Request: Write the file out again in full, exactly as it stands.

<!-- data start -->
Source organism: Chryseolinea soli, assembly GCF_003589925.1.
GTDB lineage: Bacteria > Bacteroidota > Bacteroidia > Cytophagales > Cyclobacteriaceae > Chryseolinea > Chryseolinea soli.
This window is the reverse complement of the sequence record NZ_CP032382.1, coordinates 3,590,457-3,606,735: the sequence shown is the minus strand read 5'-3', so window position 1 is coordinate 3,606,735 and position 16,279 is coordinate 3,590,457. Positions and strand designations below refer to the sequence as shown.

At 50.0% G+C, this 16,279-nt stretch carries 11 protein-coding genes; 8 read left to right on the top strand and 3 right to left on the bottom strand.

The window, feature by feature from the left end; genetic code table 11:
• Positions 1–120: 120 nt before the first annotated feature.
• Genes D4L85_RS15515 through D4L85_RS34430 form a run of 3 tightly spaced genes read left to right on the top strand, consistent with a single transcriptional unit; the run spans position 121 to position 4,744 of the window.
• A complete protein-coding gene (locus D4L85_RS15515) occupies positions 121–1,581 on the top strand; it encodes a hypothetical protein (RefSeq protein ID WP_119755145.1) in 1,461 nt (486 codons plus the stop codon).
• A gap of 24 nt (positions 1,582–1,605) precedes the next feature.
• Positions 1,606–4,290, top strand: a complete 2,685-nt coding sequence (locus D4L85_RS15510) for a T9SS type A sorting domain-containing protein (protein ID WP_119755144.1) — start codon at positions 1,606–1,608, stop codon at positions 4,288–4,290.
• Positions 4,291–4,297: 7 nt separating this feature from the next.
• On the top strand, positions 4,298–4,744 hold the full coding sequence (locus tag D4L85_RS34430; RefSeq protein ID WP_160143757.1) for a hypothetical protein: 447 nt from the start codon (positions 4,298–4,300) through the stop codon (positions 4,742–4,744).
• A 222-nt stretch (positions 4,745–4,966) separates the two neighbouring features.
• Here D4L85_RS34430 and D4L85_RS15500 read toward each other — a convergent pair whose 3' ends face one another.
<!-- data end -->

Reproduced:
Source organism: Chryseolinea soli, assembly GCF_003589925.1.
GTDB lineage: Bacteria > Bacteroidota > Bacteroidia > Cytophagales > Cyclobacteriaceae > Chryseolinea > Chryseolinea soli.
This window is the reverse complement of the sequence record NZ_CP032382.1, coordinates 3,590,457-3,606,735: the sequence shown is the minus strand read 5'-3', so window position 1 is coordinate 3,606,735 and position 16,279 is coordinate 3,590,457. Positions and strand designations below refer to the sequence as shown.

At 50.0% G+C, this 16,279-nt stretch carries 11 protein-coding genes; 8 read left to right on the top strand and 3 right to left on the bottom strand.

The window, feature by feature from the left end; genetic code table 11:
• Positions 1–120: 120 nt before the first annotated feature.
• Genes D4L85_RS15515 through D4L85_RS34430 form a run of 3 tightly spaced genes read left to right on the top strand, consistent with a single transcriptional unit; the run spans position 121 to position 4,744 of the window.
• A complete protein-coding gene (locus D4L85_RS15515) occupies positions 121–1,581 on the top strand; it encodes a hypothetical protein (RefSeq protein ID WP_119755145.1) in 1,461 nt (486 codons plus the stop codon).
• A gap of 24 nt (positions 1,582–1,605) precedes the next feature.
• Positions 1,606–4,290, top strand: a complete 2,685-nt coding sequence (locus D4L85_RS15510) for a T9SS type A sorting domain-containing protein (protein ID WP_119755144.1) — start codon at positions 1,606–1,608, stop codon at positions 4,288–4,290.
• Positions 4,291–4,297: 7 nt separating this feature from the next.
• On the top strand, positions 4,298–4,744 hold the full coding sequence (locus tag D4L85_RS34430; RefSeq protein ID WP_160143757.1) for a hypothetical protein: 447 nt from the start codon (positions 4,298–4,300) through the stop codon (positions 4,742–4,744).
• A 222-nt stretch (positions 4,745–4,966) separates the two neighbouring features.
• Here D4L85_RS34430 and D4L85_RS15500 read toward each other — a convergent pair whose 3' ends face one another.